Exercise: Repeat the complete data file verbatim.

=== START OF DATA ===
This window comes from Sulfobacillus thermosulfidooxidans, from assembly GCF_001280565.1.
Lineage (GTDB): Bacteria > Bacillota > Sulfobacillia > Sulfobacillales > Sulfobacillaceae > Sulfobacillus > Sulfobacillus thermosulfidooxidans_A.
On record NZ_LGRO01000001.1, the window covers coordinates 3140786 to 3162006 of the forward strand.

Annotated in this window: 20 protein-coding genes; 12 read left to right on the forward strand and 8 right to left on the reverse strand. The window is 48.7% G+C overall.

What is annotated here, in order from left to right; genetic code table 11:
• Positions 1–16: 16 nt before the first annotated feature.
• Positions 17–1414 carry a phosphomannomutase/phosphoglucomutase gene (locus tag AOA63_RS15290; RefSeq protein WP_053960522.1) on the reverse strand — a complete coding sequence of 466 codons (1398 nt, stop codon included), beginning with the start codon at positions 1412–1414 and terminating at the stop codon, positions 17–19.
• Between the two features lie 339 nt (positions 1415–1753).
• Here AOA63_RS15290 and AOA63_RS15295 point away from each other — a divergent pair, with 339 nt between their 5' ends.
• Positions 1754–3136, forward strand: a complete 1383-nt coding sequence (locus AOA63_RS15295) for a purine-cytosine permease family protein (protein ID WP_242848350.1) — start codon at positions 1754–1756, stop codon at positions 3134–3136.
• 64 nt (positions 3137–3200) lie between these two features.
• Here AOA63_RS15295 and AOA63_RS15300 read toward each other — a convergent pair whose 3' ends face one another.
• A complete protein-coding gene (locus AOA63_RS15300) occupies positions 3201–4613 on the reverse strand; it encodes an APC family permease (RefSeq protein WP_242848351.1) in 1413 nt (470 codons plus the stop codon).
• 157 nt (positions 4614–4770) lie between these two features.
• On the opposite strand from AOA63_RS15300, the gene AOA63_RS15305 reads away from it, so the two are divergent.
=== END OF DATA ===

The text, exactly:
This window comes from Sulfobacillus thermosulfidooxidans, from assembly GCF_001280565.1.
Lineage (GTDB): Bacteria > Bacillota > Sulfobacillia > Sulfobacillales > Sulfobacillaceae > Sulfobacillus > Sulfobacillus thermosulfidooxidans_A.
On record NZ_LGRO01000001.1, the window covers coordinates 3140786 to 3162006 of the forward strand.

Annotated in this window: 20 protein-coding genes; 12 read left to right on the forward strand and 8 right to left on the reverse strand. The window is 48.7% G+C overall.

What is annotated here, in order from left to right; genetic code table 11:
• Positions 1–16: 16 nt before the first annotated feature.
• Positions 17–1414 carry a phosphomannomutase/phosphoglucomutase gene (locus tag AOA63_RS15290; RefSeq protein WP_053960522.1) on the reverse strand — a complete coding sequence of 466 codons (1398 nt, stop codon included), beginning with the start codon at positions 1412–1414 and terminating at the stop codon, positions 17–19.
• Between the two features lie 339 nt (positions 1415–1753).
• Here AOA63_RS15290 and AOA63_RS15295 point away from each other — a divergent pair, with 339 nt between their 5' ends.
• Positions 1754–3136, forward strand: a complete 1383-nt coding sequence (locus AOA63_RS15295) for a purine-cytosine permease family protein (protein ID WP_242848350.1) — start codon at positions 1754–1756, stop codon at positions 3134–3136.
• 64 nt (positions 3137–3200) lie between these two features.
• Here AOA63_RS15295 and AOA63_RS15300 read toward each other — a convergent pair whose 3' ends face one another.
• A complete protein-coding gene (locus AOA63_RS15300) occupies positions 3201–4613 on the reverse strand; it encodes an APC family permease (RefSeq protein WP_242848351.1) in 1413 nt (470 codons plus the stop codon).
• 157 nt (positions 4614–4770) lie between these two features.
• On the opposite strand from AOA63_RS15300, the gene AOA63_RS15305 reads away from it, so the two are divergent.